Research ArticleMATERIALS SCIENCE

Free-standing liquid membranes as unusual particle separators

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Science Advances  24 Aug 2018:
Vol. 4, no. 8, eaat3276
DOI: 10.1126/sciadv.aat3276
  • Fig. 1 Concept of liquid membrane.

    (A) Schematics showing the materials architectural differences between solid membranes, liquid-infused porous materials [for example, slippery liquid-infused porous surfaces (SLIPS) (5)], and the liquid membrane presented in the current work. (B) Conventional solid membranes use porous geometries to allow small particles to pass through while mechanically inhibiting the passage of large particles. (C) Liquid membranes rely on entirely different mechanisms for particle separation and allow reversed separation behavior: Small particles can be retained, while large ones pass through the membrane.

  • Fig. 2 Particle separation demonstration and membrane design.

    (A) This image is an overlay of four time-lapse images extracted from a video capturing two PTFE beads (one small and one large) falling into a liquid membrane at the same time from the same drop height. Tweezers used to hold the beads here were only shown for the image before the beads were released for clarity. (B) Data from 718 independent bead drop experiments used to determine the criteria for retention versus pass-through (each marker represents an individual bead drop event, and the error bars indicate the possible errors resulting from the measurements of physical parameters in Eq. 3). Scale bar, 1 cm.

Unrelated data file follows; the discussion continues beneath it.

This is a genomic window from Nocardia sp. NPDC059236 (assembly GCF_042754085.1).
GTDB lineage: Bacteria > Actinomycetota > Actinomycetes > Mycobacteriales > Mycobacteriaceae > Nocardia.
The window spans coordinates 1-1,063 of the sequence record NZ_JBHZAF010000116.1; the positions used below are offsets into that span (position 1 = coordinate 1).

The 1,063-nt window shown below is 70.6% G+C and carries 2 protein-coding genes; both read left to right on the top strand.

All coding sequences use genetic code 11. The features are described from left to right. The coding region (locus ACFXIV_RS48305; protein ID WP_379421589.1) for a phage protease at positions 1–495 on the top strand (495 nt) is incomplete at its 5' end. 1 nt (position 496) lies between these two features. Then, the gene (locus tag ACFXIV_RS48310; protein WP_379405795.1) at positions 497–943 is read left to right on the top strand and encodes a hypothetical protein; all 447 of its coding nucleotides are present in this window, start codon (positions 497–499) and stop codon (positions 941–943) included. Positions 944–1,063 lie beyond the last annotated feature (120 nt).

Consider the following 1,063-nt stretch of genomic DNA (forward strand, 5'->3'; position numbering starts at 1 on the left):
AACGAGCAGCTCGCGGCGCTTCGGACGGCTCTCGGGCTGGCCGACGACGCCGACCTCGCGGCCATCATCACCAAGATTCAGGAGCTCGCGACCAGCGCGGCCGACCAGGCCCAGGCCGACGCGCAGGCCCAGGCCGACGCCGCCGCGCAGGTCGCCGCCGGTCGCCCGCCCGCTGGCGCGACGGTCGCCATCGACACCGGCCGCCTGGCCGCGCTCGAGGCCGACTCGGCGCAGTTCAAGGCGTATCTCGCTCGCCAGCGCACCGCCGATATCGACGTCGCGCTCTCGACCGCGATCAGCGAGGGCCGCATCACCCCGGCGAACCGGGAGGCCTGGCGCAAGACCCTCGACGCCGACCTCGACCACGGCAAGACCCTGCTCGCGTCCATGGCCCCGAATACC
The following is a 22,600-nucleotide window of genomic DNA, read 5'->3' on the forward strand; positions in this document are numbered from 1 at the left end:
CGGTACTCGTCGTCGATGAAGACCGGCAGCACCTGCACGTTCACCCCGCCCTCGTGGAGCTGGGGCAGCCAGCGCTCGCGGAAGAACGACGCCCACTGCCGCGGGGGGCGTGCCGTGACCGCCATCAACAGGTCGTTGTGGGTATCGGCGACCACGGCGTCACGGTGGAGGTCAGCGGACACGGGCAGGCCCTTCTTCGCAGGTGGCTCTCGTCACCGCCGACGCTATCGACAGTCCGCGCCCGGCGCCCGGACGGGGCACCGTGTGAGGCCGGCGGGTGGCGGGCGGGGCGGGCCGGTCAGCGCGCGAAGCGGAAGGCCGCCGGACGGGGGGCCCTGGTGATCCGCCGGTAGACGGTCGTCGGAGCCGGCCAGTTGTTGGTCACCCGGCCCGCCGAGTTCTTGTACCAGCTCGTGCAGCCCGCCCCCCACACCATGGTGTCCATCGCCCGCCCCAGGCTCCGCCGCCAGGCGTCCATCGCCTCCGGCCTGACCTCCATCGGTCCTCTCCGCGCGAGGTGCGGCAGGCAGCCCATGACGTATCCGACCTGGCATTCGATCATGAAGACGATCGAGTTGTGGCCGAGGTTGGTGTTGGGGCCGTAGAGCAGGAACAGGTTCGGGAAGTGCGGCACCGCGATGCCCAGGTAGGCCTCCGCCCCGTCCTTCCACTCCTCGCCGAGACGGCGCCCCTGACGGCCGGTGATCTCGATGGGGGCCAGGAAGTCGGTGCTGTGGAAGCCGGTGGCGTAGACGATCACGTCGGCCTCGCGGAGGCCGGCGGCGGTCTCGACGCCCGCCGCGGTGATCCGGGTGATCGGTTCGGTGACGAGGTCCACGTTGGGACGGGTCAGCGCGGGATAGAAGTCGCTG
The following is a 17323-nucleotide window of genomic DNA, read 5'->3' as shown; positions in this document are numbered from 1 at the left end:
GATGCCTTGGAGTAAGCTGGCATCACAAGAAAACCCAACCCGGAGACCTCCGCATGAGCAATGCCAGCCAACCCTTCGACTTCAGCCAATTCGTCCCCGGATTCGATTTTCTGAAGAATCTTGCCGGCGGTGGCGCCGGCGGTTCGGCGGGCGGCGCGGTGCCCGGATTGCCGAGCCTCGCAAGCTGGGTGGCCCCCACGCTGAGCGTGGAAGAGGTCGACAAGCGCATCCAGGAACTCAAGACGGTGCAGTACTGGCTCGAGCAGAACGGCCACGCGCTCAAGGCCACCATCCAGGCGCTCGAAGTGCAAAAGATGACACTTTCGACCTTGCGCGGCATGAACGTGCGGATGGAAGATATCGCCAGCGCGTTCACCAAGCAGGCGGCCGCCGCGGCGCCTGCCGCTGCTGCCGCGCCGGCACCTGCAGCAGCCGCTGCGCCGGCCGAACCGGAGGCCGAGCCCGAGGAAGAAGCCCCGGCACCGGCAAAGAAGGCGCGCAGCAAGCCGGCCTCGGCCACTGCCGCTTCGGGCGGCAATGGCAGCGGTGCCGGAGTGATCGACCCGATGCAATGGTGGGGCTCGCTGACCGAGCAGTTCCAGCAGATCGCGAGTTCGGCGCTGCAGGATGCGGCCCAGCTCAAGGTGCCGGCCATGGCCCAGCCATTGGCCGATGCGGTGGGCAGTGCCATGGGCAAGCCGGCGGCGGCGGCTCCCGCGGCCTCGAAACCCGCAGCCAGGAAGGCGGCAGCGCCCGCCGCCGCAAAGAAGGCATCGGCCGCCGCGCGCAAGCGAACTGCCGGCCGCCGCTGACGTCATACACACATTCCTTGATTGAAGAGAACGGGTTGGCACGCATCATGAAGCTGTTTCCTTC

• Fig. 3 Liquid membranes as selective microorganism and particulate barrier.

    (A) This plot shows the type of organisms that theoretically can pass through (or be retained by) a specified liquid membrane (with a radius of 1.5 cm and surface tension of ~35 mN/m) according to the value of E* based on the characteristic size, locomotion speed, and mass or density of the organism of interests. (B) Demonstrations of retention of fruit flies (Drosophila hydei), houseflies (Musca domestica), and mosquitoes [Culicidae (Diptera)] by the liquid membranes at impact speeds of ~0.5, ~1.1, and ~0.9 m/s, respectively (see movie S3). Here, dead insects are used in an effort to control the impact velocity of the insect. Each panel represents an overlay of multiple images from one video to show insect position over time. (C) Time series of a live fruit fly flying into a liquid membrane (see movie S4). In the left panel, the short arrows point to fruit flies that have already been trapped in the membrane, and the long arrow points to the fruit fly of interest. In the next two panels, we see the fruit fly of interest flying up into the membrane, where it is retained in the last panel. Scale bars, 1 cm.

  • Fig. 4 Potential use of liquid membranes in nonfouling particle separation and surgery.